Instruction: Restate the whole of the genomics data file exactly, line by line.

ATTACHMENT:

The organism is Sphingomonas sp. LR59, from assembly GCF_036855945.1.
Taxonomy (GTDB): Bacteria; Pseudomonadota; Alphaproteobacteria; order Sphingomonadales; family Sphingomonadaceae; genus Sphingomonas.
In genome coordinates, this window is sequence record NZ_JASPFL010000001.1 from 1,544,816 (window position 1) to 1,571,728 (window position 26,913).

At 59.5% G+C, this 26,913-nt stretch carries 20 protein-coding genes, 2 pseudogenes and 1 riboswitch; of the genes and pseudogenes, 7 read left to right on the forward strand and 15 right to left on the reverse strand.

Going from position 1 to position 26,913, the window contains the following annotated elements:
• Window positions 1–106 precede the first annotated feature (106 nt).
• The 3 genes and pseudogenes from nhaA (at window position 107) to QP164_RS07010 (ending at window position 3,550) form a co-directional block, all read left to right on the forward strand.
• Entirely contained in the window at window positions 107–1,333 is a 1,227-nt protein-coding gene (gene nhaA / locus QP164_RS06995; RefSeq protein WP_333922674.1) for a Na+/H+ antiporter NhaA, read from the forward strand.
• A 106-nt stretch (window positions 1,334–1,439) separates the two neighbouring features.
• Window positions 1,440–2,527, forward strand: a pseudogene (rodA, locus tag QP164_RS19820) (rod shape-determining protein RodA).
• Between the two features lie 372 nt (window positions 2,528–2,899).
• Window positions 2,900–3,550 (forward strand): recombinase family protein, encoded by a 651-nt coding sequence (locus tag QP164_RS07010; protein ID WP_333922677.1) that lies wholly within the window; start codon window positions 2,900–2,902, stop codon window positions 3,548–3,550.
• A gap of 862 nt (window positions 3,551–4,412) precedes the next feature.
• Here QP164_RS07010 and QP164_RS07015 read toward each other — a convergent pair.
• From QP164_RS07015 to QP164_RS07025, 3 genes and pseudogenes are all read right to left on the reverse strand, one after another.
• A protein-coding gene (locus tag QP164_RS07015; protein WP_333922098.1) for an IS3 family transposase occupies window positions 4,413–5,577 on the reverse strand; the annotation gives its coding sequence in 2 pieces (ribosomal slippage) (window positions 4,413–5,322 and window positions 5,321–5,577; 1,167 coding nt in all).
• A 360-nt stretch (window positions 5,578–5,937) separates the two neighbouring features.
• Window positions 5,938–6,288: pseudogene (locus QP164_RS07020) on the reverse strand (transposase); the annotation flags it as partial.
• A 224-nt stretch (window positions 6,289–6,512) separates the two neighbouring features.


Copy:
The organism is Sphingomonas sp. LR59, from assembly GCF_036855945.1.
Taxonomy (GTDB): Bacteria; Pseudomonadota; Alphaproteobacteria; order Sphingomonadales; family Sphingomonadaceae; genus Sphingomonas.
In genome coordinates, this window is sequence record NZ_JASPFL010000001.1 from 1,544,816 (window position 1) to 1,571,728 (window position 26,913).

At 59.5% G+C, this 26,913-nt stretch carries 20 protein-coding genes, 2 pseudogenes and 1 riboswitch; of the genes and pseudogenes, 7 read left to right on the forward strand and 15 right to left on the reverse strand.

Going from position 1 to position 26,913, the window contains the following annotated elements:
• Window positions 1–106 precede the first annotated feature (106 nt).
• The 3 genes and pseudogenes from nhaA (at window position 107) to QP164_RS07010 (ending at window position 3,550) form a co-directional block, all read left to right on the forward strand.
• Entirely contained in the window at window positions 107–1,333 is a 1,227-nt protein-coding gene (gene nhaA / locus QP164_RS06995; RefSeq protein WP_333922674.1) for a Na+/H+ antiporter NhaA, read from the forward strand.
• A 106-nt stretch (window positions 1,334–1,439) separates the two neighbouring features.
• Window positions 1,440–2,527, forward strand: a pseudogene (rodA, locus tag QP164_RS19820) (rod shape-determining protein RodA).
• Between the two features lie 372 nt (window positions 2,528–2,899).
• Window positions 2,900–3,550 (forward strand): recombinase family protein, encoded by a 651-nt coding sequence (locus tag QP164_RS07010; protein ID WP_333922677.1) that lies wholly within the window; start codon window positions 2,900–2,902, stop codon window positions 3,548–3,550.
• A gap of 862 nt (window positions 3,551–4,412) precedes the next feature.
• Here QP164_RS07010 and QP164_RS07015 read toward each other — a convergent pair.
• From QP164_RS07015 to QP164_RS07025, 3 genes and pseudogenes are all read right to left on the reverse strand, one after another.
• A protein-coding gene (locus tag QP164_RS07015; protein WP_333922098.1) for an IS3 family transposase occupies window positions 4,413–5,577 on the reverse strand; the annotation gives its coding sequence in 2 pieces (ribosomal slippage) (window positions 4,413–5,322 and window positions 5,321–5,577; 1,167 coding nt in all).
• A 360-nt stretch (window positions 5,578–5,937) separates the two neighbouring features.
• Window positions 5,938–6,288: pseudogene (locus QP164_RS07020) on the reverse strand (transposase); the annotation flags it as partial.
• A 224-nt stretch (window positions 6,289–6,512) separates the two neighbouring features.